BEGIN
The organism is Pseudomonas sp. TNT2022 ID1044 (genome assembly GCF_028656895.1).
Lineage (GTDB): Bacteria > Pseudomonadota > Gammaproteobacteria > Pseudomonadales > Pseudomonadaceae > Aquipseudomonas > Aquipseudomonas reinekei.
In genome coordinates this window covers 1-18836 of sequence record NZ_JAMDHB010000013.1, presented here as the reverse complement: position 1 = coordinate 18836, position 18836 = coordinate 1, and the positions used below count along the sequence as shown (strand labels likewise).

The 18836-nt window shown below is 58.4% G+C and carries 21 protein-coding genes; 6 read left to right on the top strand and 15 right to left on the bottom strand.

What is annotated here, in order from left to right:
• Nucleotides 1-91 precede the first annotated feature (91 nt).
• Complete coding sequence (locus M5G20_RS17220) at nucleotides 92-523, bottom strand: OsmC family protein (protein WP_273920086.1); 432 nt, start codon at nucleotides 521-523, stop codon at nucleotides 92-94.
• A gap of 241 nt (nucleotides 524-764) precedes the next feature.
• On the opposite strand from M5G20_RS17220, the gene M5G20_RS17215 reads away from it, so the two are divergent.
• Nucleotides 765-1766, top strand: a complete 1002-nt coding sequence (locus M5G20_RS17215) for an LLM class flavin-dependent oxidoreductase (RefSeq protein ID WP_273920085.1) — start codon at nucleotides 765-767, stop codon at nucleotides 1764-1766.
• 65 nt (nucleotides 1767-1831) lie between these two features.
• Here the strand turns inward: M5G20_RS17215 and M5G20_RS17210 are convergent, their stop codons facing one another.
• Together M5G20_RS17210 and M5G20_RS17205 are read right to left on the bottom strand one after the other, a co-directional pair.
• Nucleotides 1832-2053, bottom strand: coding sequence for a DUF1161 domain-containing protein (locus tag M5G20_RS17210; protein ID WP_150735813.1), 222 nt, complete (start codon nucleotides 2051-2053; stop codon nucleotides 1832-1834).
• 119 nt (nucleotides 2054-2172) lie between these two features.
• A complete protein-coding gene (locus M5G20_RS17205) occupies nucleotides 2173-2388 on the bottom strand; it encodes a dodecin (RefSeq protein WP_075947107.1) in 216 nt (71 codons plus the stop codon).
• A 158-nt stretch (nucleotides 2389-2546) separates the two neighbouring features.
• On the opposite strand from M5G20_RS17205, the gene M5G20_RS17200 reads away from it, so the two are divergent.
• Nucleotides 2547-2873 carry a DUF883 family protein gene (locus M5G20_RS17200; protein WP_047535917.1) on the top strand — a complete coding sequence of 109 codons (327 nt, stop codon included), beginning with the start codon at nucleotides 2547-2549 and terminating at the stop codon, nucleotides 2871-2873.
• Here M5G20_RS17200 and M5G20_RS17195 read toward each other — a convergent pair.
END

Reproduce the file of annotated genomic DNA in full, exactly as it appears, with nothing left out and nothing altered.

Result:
The organism is Pseudomonas sp. TNT2022 ID1044 (genome assembly GCF_028656895.1).
Lineage (GTDB): Bacteria > Pseudomonadota > Gammaproteobacteria > Pseudomonadales > Pseudomonadaceae > Aquipseudomonas > Aquipseudomonas reinekei.
In genome coordinates this window covers 1-18836 of sequence record NZ_JAMDHB010000013.1, presented here as the reverse complement: position 1 = coordinate 18836, position 18836 = coordinate 1, and the positions used below count along the sequence as shown (strand labels likewise).

The 18836-nt window shown below is 58.4% G+C and carries 21 protein-coding genes; 6 read left to right on the top strand and 15 right to left on the bottom strand.

What is annotated here, in order from left to right:
• Nucleotides 1-91 precede the first annotated feature (91 nt).
• Complete coding sequence (locus M5G20_RS17220) at nucleotides 92-523, bottom strand: OsmC family protein (protein WP_273920086.1); 432 nt, start codon at nucleotides 521-523, stop codon at nucleotides 92-94.
• A gap of 241 nt (nucleotides 524-764) precedes the next feature.
• On the opposite strand from M5G20_RS17220, the gene M5G20_RS17215 reads away from it, so the two are divergent.
• Nucleotides 765-1766, top strand: a complete 1002-nt coding sequence (locus M5G20_RS17215) for an LLM class flavin-dependent oxidoreductase (RefSeq protein ID WP_273920085.1) — start codon at nucleotides 765-767, stop codon at nucleotides 1764-1766.
• 65 nt (nucleotides 1767-1831) lie between these two features.
• Here the strand turns inward: M5G20_RS17215 and M5G20_RS17210 are convergent, their stop codons facing one another.
• Together M5G20_RS17210 and M5G20_RS17205 are read right to left on the bottom strand one after the other, a co-directional pair.
• Nucleotides 1832-2053, bottom strand: coding sequence for a DUF1161 domain-containing protein (locus tag M5G20_RS17210; protein ID WP_150735813.1), 222 nt, complete (start codon nucleotides 2051-2053; stop codon nucleotides 1832-1834).
• 119 nt (nucleotides 2054-2172) lie between these two features.
• A complete protein-coding gene (locus M5G20_RS17205) occupies nucleotides 2173-2388 on the bottom strand; it encodes a dodecin (RefSeq protein WP_075947107.1) in 216 nt (71 codons plus the stop codon).
• A 158-nt stretch (nucleotides 2389-2546) separates the two neighbouring features.
• On the opposite strand from M5G20_RS17205, the gene M5G20_RS17200 reads away from it, so the two are divergent.
• Nucleotides 2547-2873 carry a DUF883 family protein gene (locus M5G20_RS17200; protein WP_047535917.1) on the top strand — a complete coding sequence of 109 codons (327 nt, stop codon included), beginning with the start codon at nucleotides 2547-2549 and terminating at the stop codon, nucleotides 2871-2873.
• Here M5G20_RS17200 and M5G20_RS17195 read toward each other — a convergent pair.